To reduce the risk of a leak, Keystone XL incorporates measures into each stage of the project, from design, through construction and operation of the pipeline, such as:
- Using tougher steel with special characteristics that prevent puncture;
- Inspecting 100% of the welds that join the pipe;
- Implementation of an effective corrosion-prevention program (including an epoxy pipe coating and cathodic protection);
- Periodic “in-line” inspections, in which an instrumented device is run through the pipeline, creating a map of pipeline wall thickness and integrity;
- Prevention of excavation damage through measures including increased depth of cover, increased puncture resistance, participation in the Nebraska One-Call program, use of pipeline markers and through an active public
- Regular aerial patrols of the pipeline right of way help TransCanada to promptly address issues, which could affect the integrity of the pipeline.
Many of Keystone’s leak prevention measures are required for any pipeline moving petroleum or other potentially hazardous substances, including the thousand miles of pipeline that have been operating for decades in Nebraska. Other measures go beyond requirements. Keystone has adopted these additional measures into its internal processes and has voluntarily committed to these measures as a part of the formal regulatory requirements with which the pipeline must comply in order to operate. These commitments are part of what has led federal reviewers to conclude that Keystone XL will be the safest pipeline built to date.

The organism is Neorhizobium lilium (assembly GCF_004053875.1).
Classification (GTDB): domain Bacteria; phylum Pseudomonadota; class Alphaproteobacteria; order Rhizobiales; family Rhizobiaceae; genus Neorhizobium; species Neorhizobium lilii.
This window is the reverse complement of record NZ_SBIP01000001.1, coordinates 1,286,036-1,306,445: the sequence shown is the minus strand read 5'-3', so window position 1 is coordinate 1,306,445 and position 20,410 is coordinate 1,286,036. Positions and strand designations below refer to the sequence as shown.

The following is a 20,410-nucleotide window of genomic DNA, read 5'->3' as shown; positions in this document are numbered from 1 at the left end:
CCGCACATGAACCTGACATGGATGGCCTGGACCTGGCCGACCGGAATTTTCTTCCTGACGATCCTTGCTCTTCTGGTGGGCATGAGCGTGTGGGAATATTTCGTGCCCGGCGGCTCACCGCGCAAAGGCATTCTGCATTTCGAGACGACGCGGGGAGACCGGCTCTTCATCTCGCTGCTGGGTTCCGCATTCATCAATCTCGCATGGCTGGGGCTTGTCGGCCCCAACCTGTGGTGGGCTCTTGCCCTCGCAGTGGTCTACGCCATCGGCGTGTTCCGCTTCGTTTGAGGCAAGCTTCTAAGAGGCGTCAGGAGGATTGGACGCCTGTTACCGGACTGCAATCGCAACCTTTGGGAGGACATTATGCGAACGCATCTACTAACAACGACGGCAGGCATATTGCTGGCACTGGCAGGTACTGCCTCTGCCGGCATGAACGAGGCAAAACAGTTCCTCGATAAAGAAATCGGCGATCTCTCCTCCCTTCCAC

In addition to working to minimize the potential for a release, Keystone also incorporates the most capable leak detection systems and practices. A data system continuously monitors the pipeline system parameters, including pressures and flow rates, sending information to a control center that is staffed 24 hours per day. The data is assessed via several complementary methods to identify any leak. Pressure changes are indicative of a large leak. Smaller leaks will result in a mismatch of oil entering and leaving the affected portion of the system. Volume trending assists in identifying low-rate or seepage releases. The regular aerial patrols and the public outreach program mentioned above also assist in identification of leaks.
For more information: The NDEQ “Draft Evaluation Report on the Keystone XL Pipeline Nebraska Reroute” addresses leak prevention and detection in section 6.1.1. The document is available on the NDEQ website. The federal government’s “Keystone XL Final Environmental Impact Statement” addresses leak prevention and detection in section 22.214.171.124, 2-51. (See “Archived Documents”).